Wyden-Paul bill would close loophole allowing feds to collect private data

Wyden-Paul bill would close loophole allowing feds to collect private data
© Greg Nash

Sens. Ron WydenRonald (Ron) Lee WydenSenators shed masks after CDC lifts mandate Texas to cut off 0 weekly emergency unemployment benefit IRS to start monthly payments of child tax credit July 15 MORE (D-Ore.) and Rand PaulRandal (Rand) Howard PaulGOP lawmaker calls for Wuhan probe to 'prevent the next pandemic' All congressional Democrats say they have been vaccinated: CNN Fauci on Rand Paul: 'I just don't understand what the problem is with him' MORE (R-Ky.) introduced legislation Wednesday aimed at closing a loophole that has allowed government agencies to obtain American’s personal data without a warrant.

The Fourth Amendment is Not for Sale Act — which is co-sponsored by 19 other Senators including Majority Leader Charles SchumerChuck SchumerSenators shed masks after CDC lifts mandate Pro-tax millionaires protesting in front of Bezos's homes Student debt cancellation advocates encouraged by Biden, others remain skeptical MORE (D-N.Y.) and was introduced in the House by Reps. Jerry NadlerJerrold (Jerry) Lewis NadlerMcGahn to sit for closed-door interview with House Democrats House to consider anti-Asian hate crimes bill, protections for pregnant workers this month A historic moment to truly honor mothers MORE (D-N.Y.) and Zoe LofgrenZoe Ellen LofgrenThis week: House to vote on Jan. 6 Capitol attack commission Capitol Police watchdog calls for boosting countersurveillance This week: Congressional leaders to meet with Biden amid GOP reckoning MORE (D-Calif.) — would require a court order for any purchases from third-party data brokers. 

Several reports recently have detailed how agencies like the military and Department of Homeland Security (DHS) purchase information including location data about American citizens from companies that harvest data from smartphone apps.


At least one agency, the Defense Intelligence Agency, has justified those purchases arguing that legal precedent about requiring a warrant for obtaining cellphone data only applies to providers, not third-party brokers.

“Doing business online doesn’t amount to giving the government permission to track your every movement or rifle through the most personal details of your life,” Wyden said in a statement. “There’s no reason information scavenged by data brokers should be treated differently than the same data held by your phone company or email provider. This bill closes that legal loophole and ensures that the government can’t use its credit card to end-run the Fourth Amendment.”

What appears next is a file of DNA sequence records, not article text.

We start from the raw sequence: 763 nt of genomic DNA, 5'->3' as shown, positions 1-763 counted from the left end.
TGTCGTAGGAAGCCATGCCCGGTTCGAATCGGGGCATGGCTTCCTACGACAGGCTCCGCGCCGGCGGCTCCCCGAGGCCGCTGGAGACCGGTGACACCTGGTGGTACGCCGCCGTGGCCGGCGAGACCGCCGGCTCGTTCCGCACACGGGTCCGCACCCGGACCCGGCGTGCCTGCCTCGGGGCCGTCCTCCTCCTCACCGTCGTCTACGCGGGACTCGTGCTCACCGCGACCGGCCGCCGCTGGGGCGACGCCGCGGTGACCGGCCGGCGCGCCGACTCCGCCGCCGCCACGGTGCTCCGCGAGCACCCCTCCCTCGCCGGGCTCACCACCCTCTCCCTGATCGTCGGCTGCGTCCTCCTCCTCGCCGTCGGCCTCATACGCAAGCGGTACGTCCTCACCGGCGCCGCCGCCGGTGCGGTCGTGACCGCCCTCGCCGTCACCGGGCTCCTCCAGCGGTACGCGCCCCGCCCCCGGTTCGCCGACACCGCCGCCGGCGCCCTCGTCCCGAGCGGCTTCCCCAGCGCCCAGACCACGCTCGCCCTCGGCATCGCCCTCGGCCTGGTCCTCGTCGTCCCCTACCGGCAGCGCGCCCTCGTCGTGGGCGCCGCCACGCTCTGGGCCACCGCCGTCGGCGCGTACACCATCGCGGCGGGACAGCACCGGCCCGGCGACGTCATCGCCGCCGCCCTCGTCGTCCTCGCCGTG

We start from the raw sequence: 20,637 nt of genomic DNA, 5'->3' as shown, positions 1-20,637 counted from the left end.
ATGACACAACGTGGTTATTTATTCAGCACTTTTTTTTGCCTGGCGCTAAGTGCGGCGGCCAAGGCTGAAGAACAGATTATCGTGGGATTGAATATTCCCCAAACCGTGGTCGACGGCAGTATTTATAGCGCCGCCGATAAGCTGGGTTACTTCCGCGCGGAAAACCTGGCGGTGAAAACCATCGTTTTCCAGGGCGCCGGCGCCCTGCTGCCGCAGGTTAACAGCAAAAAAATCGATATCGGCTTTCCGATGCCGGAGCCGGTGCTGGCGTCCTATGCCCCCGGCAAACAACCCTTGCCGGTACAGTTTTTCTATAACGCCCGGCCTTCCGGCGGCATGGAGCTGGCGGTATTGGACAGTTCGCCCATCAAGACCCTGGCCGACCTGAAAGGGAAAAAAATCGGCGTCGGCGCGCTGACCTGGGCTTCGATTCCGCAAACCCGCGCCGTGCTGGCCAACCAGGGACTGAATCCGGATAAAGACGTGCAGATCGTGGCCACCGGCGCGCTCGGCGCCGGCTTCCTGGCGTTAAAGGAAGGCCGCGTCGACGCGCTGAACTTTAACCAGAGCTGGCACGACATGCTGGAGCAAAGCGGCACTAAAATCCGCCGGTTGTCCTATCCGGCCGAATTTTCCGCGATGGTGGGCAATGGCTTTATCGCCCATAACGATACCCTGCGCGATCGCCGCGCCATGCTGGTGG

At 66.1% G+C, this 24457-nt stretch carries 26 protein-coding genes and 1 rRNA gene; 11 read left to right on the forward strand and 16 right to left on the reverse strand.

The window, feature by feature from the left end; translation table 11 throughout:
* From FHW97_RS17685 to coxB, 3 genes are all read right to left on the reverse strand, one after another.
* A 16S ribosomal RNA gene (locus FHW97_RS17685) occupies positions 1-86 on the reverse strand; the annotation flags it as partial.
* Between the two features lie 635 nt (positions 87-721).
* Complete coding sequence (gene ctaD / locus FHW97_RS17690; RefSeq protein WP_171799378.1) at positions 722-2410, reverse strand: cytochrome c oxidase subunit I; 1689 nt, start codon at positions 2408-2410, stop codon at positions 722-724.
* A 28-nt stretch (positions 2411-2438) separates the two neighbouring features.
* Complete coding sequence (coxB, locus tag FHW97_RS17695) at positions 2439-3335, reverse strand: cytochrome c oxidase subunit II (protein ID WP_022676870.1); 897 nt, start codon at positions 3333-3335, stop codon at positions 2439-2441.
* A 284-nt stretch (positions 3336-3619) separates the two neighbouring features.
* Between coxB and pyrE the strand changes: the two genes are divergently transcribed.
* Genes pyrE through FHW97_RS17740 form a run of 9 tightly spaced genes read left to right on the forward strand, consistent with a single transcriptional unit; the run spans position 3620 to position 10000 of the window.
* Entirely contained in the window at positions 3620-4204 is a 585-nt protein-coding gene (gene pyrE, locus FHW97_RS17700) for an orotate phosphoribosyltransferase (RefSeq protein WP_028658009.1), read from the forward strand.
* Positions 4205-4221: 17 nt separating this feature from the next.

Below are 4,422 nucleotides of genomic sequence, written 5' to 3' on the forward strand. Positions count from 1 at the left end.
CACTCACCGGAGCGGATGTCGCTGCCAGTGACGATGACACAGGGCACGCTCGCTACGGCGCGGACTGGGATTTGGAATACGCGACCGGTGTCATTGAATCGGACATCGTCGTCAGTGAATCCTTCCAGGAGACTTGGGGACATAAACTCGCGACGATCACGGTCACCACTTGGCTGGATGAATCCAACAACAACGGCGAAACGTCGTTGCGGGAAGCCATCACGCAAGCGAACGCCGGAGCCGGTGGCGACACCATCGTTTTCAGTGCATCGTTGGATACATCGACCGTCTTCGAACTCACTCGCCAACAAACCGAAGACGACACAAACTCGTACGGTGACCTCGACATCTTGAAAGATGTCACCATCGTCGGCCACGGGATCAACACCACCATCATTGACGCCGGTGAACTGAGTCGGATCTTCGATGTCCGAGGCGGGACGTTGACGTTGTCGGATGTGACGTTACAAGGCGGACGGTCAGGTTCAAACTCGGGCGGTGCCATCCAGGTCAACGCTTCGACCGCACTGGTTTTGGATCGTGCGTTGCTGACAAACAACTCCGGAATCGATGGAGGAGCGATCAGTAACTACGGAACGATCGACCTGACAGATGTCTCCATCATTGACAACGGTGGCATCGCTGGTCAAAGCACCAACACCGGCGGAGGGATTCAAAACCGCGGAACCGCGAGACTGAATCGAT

The legislation also tackles another growing surveillance issue: facial recognition technology.

The bill would block law enforcement from buying data on individuals if it was obtained through hacking or violations of terms of service or privacy policies. Specifically, the bill seeks to block the use of Clearview AI, a facial recognition company that claims to have amassed a database of more than 3 billion images of individuals by scraping social media sites.

While the controversial company does not disclose who it provides services to, federal contracts and reporting from BuzzFeed News has found it has been used by hundreds of police departments and federal agencies including Immigration and Customs Enforcement.


Several immigrant rights and privacy groups earlier this week demanded that DHS terminate any use of Clearview’s systems.

The mammoth bill introduced Wednesday also seeks to reform surveillance authorities including Section 215 of the Patriot Act, which allows the FBI to covertly obtain court orders to collect any business records relevant to national security.

The bill includes language mirroring an amendment introduced by Wyden and Sen. Steve DainesSteven (Steve) David DainesGOP senator urges Biden to withdraw support for COVID vaccine patent waiver Overnight Energy: 5 takeaways from the Colonial Pipeline attack | Colonial aims to 'substantially' restore pipeline operations by end of week | Three questions about Biden's conservation goals House conservatives take aim at Schumer-led bipartisan China bill MORE (R-Mont.) during debate over surveillance authorities that lapsed last year that would bar law enforcement from accessing American’s web browsing data using Section 215.

That amendment fell one vote short in the Senate and a watered-down version of it introduced in the House was pulled by Democratic leadership before they ultimately kicked the surveillance reauthorization debate to a conference committee.

The legislation is being backed by a large coalition of civil liberties and technology groups, including the American Civil Liberties Union, Color of Change and the Electronic Frontier Foundation. 

"Intelligence and law enforcement agencies have an unhealthy interest in the personal information of people in the United States — which their historical abuses have repeatedly demonstrated is dangerous to our democracy,” said Sean Vitka, senior policy counsel at one of those groups, Demand Progress. “It is disturbing and outrageous that intelligence and law enforcement agencies are circumventing Constitutional and statutory protections by purchasing information about people in the United States from data brokers.”